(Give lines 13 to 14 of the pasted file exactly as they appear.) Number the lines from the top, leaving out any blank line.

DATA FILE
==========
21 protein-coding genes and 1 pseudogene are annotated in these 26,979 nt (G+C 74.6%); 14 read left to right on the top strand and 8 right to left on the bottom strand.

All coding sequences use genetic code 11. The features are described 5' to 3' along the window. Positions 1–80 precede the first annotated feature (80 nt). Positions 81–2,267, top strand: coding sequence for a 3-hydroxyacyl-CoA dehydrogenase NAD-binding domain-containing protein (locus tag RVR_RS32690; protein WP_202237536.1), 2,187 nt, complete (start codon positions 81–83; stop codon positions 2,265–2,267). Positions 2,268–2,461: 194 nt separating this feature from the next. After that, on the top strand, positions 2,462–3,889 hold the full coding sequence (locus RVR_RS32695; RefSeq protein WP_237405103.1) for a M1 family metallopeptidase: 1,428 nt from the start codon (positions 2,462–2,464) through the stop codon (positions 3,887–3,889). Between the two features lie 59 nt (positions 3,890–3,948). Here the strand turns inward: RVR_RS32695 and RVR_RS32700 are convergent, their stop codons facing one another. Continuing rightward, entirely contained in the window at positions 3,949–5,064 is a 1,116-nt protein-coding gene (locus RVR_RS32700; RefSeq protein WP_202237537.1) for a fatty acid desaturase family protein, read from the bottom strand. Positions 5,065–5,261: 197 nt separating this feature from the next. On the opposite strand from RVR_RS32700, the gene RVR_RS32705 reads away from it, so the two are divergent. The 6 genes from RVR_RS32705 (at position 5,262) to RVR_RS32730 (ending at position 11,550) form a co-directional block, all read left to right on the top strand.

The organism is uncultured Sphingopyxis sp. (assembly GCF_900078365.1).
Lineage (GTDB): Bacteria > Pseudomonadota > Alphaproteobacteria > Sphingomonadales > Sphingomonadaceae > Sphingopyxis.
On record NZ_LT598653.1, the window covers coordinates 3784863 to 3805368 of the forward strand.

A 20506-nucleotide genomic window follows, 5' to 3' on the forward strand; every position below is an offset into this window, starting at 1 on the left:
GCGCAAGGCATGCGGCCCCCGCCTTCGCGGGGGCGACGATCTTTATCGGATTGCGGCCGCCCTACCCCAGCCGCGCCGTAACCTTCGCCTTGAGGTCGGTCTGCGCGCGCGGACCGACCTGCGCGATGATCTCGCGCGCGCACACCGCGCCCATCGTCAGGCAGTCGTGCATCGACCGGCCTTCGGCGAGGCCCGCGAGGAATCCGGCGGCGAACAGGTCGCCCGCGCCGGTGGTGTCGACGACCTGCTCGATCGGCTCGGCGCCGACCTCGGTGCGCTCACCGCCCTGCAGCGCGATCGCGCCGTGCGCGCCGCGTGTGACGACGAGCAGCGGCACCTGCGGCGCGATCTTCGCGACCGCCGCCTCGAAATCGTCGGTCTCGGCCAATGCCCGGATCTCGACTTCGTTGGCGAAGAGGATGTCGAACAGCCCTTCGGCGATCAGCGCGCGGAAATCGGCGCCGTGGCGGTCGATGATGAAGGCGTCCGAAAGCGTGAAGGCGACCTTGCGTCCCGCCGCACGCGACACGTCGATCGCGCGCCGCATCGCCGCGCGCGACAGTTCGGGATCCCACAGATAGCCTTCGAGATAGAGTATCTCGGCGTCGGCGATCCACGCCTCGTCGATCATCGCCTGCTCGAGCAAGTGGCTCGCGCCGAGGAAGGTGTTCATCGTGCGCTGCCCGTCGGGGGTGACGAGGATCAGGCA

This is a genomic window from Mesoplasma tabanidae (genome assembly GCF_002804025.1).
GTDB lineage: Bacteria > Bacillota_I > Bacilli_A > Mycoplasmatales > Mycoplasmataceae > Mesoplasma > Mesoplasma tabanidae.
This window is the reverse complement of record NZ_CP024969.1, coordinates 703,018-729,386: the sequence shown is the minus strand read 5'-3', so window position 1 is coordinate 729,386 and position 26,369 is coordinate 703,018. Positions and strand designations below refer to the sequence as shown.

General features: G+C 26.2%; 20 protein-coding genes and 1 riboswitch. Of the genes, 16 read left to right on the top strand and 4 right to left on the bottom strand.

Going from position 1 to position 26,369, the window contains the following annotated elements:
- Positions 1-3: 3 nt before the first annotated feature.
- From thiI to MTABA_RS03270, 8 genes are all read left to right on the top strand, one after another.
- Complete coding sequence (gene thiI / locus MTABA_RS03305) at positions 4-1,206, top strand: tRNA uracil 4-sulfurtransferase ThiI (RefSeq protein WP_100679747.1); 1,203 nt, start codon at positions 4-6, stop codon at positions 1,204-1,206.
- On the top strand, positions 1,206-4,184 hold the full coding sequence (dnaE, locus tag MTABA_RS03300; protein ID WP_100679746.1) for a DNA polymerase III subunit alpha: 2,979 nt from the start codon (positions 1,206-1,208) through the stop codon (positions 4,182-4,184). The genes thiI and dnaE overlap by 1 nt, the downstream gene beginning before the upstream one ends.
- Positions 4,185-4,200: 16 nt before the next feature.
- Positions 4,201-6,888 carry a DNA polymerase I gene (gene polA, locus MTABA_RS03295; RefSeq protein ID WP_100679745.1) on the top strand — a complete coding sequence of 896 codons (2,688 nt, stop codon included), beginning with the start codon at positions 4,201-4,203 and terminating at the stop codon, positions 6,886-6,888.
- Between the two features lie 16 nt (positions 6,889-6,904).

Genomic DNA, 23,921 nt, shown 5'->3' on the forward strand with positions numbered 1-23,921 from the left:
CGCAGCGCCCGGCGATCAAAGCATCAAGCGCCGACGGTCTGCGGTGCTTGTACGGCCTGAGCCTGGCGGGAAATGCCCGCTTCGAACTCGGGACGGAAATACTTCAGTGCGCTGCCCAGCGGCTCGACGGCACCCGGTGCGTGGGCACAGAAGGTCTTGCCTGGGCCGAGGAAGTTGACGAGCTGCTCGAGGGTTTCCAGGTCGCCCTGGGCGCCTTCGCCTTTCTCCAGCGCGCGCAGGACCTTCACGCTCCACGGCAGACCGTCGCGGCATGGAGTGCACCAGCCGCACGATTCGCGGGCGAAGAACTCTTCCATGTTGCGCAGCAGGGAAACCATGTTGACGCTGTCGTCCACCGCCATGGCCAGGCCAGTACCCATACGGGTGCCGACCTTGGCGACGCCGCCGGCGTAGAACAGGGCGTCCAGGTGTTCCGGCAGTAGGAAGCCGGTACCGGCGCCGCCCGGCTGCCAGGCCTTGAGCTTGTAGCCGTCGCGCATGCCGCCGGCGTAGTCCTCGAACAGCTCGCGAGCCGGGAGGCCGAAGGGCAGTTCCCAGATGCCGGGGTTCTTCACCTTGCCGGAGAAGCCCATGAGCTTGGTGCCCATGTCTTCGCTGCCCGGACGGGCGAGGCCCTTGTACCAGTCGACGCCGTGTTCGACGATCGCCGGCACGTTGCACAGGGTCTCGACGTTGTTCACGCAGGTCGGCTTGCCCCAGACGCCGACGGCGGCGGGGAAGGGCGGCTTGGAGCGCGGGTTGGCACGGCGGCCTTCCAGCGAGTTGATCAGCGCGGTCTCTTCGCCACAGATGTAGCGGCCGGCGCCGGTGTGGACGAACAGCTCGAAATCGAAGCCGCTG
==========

- Positions 1-3: 3 nt before the first annotated feature.
- From thiI to MTABA_RS03270, 8 genes are all read left to right on the top strand, one after another.